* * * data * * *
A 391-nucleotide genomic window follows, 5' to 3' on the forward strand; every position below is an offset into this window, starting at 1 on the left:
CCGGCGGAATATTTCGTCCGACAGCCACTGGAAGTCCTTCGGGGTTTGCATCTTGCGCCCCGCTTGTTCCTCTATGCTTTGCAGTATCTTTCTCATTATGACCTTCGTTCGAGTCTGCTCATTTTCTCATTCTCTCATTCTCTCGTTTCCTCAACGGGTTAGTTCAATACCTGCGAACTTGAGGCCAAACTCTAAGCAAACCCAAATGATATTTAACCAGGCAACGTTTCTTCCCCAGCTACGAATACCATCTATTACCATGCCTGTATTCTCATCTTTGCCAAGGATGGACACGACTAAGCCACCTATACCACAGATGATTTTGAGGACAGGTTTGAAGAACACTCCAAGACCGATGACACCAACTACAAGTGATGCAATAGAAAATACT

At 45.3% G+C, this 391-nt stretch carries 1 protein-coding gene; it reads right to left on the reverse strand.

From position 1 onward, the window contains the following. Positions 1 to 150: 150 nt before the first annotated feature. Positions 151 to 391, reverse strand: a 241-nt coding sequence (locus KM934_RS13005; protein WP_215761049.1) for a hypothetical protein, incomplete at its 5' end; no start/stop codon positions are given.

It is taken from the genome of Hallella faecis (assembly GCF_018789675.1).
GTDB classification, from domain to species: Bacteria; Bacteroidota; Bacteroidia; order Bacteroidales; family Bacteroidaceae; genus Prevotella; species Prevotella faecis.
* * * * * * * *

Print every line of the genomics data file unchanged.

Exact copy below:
A 391-nucleotide genomic window follows, 5' to 3' on the forward strand; every position below is an offset into this window, starting at 1 on the left:
CCGGCGGAATATTTCGTCCGACAGCCACTGGAAGTCCTTCGGGGTTTGCATCTTGCGCCCCGCTTGTTCCTCTATGCTTTGCAGTATCTTTCTCATTATGACCTTCGTTCGAGTCTGCTCATTTTCTCATTCTCTCATTCTCTCGTTTCCTCAACGGGTTAGTTCAATACCTGCGAACTTGAGGCCAAACTCTAAGCAAACCCAAATGATATTTAACCAGGCAACGTTTCTTCCCCAGCTACGAATACCATCTATTACCATGCCTGTATTCTCATCTTTGCCAAGGATGGACACGACTAAGCCACCTATACCACAGATGATTTTGAGGACAGGTTTGAAGAACACTCCAAGACCGATGACACCAACTACAAGTGATGCAATAGAAAATACT

At 45.3% G+C, this 391-nt stretch carries 1 protein-coding gene; it reads right to left on the reverse strand.

From position 1 onward, the window contains the following. Positions 1 to 150: 150 nt before the first annotated feature. Positions 151 to 391, reverse strand: a 241-nt coding sequence (locus KM934_RS13005; protein WP_215761049.1) for a hypothetical protein, incomplete at its 5' end; no start/stop codon positions are given.

It is taken from the genome of Hallella faecis (assembly GCF_018789675.1).
GTDB classification, from domain to species: Bacteria; Bacteroidota; Bacteroidia; order Bacteroidales; family Bacteroidaceae; genus Prevotella; species Prevotella faecis.